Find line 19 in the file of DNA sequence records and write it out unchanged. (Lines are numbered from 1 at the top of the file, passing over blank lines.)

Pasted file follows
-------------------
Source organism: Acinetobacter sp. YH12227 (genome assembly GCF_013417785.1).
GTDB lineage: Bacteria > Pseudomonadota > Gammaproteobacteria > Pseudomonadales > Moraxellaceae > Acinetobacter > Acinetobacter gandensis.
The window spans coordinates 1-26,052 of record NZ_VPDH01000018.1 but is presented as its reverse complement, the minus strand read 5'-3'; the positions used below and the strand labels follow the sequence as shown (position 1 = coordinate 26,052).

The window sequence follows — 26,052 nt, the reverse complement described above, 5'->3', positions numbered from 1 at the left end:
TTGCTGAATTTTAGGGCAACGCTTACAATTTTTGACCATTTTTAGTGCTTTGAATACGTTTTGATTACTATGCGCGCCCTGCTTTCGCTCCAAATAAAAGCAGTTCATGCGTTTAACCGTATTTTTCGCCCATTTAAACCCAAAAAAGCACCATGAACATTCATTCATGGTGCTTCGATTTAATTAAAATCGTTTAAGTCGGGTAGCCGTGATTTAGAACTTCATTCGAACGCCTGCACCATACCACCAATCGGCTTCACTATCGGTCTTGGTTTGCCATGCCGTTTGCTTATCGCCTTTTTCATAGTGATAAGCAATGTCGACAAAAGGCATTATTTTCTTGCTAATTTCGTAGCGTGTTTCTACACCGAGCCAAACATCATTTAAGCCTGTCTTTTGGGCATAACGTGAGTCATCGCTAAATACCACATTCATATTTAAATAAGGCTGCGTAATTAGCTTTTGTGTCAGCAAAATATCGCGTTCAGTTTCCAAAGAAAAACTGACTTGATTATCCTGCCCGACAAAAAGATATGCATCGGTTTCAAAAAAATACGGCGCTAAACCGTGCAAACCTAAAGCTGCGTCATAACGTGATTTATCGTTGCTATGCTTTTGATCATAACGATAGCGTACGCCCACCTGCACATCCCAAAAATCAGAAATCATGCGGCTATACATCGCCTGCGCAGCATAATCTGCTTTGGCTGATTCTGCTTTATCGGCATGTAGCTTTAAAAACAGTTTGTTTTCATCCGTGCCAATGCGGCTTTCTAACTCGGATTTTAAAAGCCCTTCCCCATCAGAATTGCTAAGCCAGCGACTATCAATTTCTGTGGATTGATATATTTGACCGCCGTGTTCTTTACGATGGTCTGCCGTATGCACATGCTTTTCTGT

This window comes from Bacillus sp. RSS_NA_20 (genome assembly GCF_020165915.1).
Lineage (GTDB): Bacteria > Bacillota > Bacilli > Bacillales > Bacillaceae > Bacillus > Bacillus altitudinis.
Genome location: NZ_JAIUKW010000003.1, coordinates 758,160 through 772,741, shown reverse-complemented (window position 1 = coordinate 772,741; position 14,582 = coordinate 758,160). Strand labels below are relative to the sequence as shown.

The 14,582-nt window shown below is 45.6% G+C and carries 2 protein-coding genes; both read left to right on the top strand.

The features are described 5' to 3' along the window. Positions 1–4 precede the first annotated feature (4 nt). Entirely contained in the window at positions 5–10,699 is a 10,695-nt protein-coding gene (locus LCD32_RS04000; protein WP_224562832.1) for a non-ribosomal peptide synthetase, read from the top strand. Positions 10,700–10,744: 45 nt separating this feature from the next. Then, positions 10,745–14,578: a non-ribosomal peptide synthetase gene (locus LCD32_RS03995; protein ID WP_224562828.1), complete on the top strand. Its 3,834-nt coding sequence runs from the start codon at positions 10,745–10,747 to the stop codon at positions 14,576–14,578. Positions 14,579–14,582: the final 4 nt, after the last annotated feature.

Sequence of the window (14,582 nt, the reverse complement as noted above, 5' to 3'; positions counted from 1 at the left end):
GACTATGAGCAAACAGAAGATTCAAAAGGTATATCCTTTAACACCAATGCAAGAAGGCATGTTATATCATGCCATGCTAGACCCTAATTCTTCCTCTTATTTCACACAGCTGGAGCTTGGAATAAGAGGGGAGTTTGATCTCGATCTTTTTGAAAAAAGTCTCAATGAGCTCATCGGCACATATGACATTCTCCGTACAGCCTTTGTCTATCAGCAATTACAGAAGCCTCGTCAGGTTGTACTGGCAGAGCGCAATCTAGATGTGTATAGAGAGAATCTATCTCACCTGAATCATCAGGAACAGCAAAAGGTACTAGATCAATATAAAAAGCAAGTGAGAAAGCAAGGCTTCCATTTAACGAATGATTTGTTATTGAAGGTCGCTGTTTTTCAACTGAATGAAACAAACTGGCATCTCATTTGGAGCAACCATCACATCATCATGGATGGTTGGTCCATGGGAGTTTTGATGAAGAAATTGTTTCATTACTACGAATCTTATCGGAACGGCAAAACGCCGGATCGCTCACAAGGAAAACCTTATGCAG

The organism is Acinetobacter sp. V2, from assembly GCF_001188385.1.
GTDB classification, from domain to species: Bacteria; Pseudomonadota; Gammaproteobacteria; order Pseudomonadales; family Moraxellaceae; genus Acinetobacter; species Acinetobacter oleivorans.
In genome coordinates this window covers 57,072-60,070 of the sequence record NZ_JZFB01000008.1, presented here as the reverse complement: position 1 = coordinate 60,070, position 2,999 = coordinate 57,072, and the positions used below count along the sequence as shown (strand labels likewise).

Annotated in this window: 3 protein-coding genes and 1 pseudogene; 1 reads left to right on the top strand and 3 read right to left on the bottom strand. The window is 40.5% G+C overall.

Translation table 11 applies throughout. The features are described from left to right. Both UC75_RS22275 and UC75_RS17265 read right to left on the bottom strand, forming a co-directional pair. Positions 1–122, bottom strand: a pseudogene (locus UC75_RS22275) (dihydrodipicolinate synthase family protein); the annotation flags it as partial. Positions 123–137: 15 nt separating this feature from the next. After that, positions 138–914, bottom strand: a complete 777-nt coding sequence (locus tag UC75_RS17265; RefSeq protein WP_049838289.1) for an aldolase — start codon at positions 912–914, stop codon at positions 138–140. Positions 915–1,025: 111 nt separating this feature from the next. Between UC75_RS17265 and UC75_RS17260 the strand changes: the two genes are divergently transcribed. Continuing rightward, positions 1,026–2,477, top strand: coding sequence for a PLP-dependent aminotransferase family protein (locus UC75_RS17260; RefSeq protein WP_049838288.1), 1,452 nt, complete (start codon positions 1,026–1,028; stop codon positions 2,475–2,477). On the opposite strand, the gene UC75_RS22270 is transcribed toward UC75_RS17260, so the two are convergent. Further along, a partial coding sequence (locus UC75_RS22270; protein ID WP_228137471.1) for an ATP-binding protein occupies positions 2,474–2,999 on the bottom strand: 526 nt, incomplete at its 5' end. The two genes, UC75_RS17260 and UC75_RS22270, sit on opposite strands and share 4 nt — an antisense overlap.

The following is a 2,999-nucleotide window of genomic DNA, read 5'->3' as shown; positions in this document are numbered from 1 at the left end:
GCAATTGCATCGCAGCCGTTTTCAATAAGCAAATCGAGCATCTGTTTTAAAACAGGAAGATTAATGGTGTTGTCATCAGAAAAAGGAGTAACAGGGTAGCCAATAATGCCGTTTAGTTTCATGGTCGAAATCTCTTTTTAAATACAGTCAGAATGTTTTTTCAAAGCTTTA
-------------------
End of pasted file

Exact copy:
GCAATTGCATCGCAGCCGTTTTCAATAAGCAAATCGAGCATCTGTTTTAAAACAGGAAGATTAATGGTGTTGTCATCAGAAAAAGGAGTAACAGGGTAGCCAATAATGCCGTTTAGTTTCATGGTCGAAATCTCTTTTTAAATACAGTCAGAATGTTTTTTCAAAGCTTTA